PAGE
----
Venice Circle


An Interview with John Haag

December 1, 2013

(This is a re-print from the November 2002 issue)

By Suzy Williams

John Haag – whose long career of fighting for the rights of Venetians has earned him the title of People’s Doge of Venice.

He was the proprietor of the Venice West coffeehouse and led the fight for the right of poets to read their poetry at a time when it was illegal in Los Angeles without an entertainment license.

Haag was a founder, and a long-time leader, of the Venice Peace and Freedom Party and co-founder, along with Rick Davidson, of the Free Venice movement.

In addition, Haag “…served as founding president of the Venice Chapter of the ACLU, chairman of the Venice Forum, publicity chairman of the Venice/Santa Monica chapter of CORE, ‘action chairman’ of the Westside United Civil Rights Committee, rally chairman of the Congress of Unrepresented People (COUP), chairman of the International Days of Protest Committee, arrangements committee chairman of the Southern California Committee to End Police Malpractice…” (Venice West – The Beat Generation in Southern California, John Arthur Maynard, Rutgers University Press, 1991).

John Haag has been in the thick of every struggle to defend Venice for the past 40 years. He was instrumental in the successful opposition to a freeway through Venice, turning the canals into a yacht harbor, fighting police brutality in Oakwood and throughout Venice, upholding the rights of artists and poets to perform and sell their creations, and against commercial overdevelopment in Venice. He was interviewed by Beachhead Collectivist Suzy Williams in October.

Suzy Williams: Welcome Mr. John Haag! Say, how would you describe yourself?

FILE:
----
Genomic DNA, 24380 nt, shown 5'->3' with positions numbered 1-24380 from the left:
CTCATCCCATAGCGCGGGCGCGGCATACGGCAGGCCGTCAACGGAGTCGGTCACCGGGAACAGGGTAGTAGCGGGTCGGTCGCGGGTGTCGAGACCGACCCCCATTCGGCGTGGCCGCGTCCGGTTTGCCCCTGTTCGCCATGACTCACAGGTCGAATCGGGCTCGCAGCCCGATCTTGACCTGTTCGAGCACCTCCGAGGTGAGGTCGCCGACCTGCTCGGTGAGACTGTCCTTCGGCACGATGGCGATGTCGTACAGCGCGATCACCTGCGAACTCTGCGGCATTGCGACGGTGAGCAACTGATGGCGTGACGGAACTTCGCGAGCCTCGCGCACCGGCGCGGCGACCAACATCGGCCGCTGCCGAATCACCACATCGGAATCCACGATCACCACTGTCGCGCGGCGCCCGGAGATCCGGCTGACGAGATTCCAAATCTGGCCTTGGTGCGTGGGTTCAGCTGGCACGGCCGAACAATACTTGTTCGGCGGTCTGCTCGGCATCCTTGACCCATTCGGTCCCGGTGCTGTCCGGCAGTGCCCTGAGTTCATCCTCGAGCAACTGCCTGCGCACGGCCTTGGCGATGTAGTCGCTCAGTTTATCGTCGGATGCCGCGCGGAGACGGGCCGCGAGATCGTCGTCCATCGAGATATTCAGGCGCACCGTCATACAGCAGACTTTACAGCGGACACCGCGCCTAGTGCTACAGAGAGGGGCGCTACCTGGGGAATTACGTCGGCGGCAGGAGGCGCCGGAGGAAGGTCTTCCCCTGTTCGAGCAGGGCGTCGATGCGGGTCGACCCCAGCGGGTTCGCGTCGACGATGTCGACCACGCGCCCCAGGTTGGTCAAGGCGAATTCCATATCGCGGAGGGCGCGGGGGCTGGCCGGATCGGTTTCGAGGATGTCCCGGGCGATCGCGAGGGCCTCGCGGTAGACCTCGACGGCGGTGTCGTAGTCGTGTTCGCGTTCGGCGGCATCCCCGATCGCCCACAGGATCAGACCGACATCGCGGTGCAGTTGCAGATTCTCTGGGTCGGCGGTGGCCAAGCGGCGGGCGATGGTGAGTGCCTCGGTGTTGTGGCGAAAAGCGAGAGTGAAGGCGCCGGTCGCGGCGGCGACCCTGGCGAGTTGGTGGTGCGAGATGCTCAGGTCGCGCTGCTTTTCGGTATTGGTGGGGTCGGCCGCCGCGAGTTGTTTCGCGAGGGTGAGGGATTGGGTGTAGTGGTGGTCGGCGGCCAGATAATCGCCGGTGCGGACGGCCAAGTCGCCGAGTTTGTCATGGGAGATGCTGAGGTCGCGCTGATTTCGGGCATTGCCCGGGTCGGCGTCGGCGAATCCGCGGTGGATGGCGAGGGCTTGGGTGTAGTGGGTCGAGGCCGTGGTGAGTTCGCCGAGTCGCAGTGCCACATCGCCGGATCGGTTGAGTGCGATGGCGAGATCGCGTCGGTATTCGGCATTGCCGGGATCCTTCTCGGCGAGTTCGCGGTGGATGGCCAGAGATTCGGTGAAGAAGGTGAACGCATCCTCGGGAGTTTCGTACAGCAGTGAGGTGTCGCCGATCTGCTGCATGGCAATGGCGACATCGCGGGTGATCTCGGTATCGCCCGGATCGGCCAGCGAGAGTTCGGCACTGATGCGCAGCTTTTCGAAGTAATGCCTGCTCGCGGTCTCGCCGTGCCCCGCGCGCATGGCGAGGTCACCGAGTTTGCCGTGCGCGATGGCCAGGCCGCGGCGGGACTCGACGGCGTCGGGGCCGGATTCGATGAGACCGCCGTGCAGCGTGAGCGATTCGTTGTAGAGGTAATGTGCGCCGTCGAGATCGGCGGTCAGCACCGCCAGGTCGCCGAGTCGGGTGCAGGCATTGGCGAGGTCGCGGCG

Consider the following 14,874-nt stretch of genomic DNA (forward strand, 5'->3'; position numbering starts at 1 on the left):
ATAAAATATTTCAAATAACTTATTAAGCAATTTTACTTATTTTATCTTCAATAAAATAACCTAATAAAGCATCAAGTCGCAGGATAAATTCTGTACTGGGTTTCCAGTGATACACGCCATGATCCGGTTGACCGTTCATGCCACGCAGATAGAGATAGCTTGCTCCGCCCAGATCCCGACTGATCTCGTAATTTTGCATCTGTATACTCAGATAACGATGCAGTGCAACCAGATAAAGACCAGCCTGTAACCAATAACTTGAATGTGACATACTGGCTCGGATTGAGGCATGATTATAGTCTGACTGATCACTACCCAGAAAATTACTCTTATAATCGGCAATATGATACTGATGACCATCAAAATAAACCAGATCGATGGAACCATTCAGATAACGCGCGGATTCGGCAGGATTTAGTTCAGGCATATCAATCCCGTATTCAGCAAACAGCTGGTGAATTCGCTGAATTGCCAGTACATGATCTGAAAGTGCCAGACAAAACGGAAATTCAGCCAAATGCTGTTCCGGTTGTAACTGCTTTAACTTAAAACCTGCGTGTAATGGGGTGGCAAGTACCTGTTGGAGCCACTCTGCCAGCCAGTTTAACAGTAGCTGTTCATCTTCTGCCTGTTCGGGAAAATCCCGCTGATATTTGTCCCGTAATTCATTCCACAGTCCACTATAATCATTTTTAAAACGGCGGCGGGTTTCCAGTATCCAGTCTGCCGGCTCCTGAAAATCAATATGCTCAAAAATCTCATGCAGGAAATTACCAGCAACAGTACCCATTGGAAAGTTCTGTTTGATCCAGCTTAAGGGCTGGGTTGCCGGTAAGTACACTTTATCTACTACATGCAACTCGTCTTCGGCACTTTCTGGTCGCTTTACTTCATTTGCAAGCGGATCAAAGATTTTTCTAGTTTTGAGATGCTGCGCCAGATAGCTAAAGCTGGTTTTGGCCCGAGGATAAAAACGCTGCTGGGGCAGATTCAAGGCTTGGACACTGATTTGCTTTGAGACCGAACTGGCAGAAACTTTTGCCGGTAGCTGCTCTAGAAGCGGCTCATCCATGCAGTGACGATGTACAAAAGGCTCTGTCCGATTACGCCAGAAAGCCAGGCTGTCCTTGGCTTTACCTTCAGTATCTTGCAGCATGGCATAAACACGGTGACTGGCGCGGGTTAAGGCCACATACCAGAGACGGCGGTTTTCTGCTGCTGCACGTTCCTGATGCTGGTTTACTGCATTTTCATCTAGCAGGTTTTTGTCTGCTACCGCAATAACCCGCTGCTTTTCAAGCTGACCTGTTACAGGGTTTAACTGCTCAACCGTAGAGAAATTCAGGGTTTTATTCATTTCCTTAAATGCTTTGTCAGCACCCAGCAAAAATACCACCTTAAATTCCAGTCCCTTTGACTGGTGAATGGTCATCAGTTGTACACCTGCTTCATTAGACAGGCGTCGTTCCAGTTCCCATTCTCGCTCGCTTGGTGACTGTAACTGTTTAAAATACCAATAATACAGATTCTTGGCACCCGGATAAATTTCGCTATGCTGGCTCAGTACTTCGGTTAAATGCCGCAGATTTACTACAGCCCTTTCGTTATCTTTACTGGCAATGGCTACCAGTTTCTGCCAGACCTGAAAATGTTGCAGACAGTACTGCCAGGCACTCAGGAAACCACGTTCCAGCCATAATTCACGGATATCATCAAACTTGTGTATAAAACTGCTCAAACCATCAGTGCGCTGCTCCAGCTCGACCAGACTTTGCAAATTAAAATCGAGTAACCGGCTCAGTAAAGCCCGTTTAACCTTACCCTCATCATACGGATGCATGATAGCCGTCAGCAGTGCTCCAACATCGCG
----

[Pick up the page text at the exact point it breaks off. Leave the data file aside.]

John Haag: Boy, I don’t know whether I would try. I’ve been in retirement, in seclusion for so many years, but prior to that I would have described myself as a self-taught organizer. I started out not having the vaguest idea of where I was going. But, I found myself organizing a picket line down on the boardwalk protesting police harassment of the Venice West Coffeehouse.

SW: Right, I was just reading in Venice West, the book, and it said that you posted a sign on the door that said “NO MORE POETRY! The anti-intellectual yahoos at the LAPD want it to stop. Poets ARISE!”

JH: Well, I’m not very graceful…

SW: Au contraire! So that was your first organizing?

JH: Well, yes, except when I was working for CBS in New York City, I organized my work group to call for strike. I got a unanimous strike vote from that group of television news film technicians. The strike didn’t have to take place-

SW: You mean you got the raise before you had to…

JH: Yes, right.

SW: But that was heartening for you and encouraging.

JH: It was startling, because when I started out working, I was relatively anti-union.

SW: You were! Why?

JH: I think it was the background I came from. My father was a machinist, which is really a craft, I don’t know if that had anything to do with his bias, but he was virulently anti-union and I just picked it up.

SW: Was he a Republican?

JH: Oh, yes he was.

SW: Like James Brown is a Republican. Certain specialists are just conservative.

JH: Yes. So I had to join the union when I got this job, and I became friends with the shop steward.

SW: Do you think the roots of your political journey began with that friend?

JH: I don’t know about that, because it wasn’t out of an ideology, there was an unfairness on the part of the company. I think it happened just before I came to California. I spent a year in Italy and I spent quite a bit of time with a Communist official. It just so happened that he liked to take midnight walks. And I’m pretty much of a night person. So somehow, he lived in the same neighborhood where I was living with an Italian family. I think these midnight conversations with Marco gave me some theory, you know, economics and politics.

SW: I see; now, according to this book, Venice West, you became a Communist.

JH: That book is full of expletive deleted!

SW: So it’s not true!

JH: Not only was I never a Communist, but I had many battles with the Communists. I worked with them in the anti-war movement, because my attitude was to work with anybody who agrees with me! I don’t know why that guy printed that or where he got that. I worked as long as I could with them but then I broke, and I suffered the usual consequences, of being called a turncoat, and a Trotskyite. It was over the opposition to the war. For a time I was the Los Angeles Chairman of the W.E.B. Dubois Club, oh yes and The Evening Outlook did call that organization “Communist inspired”.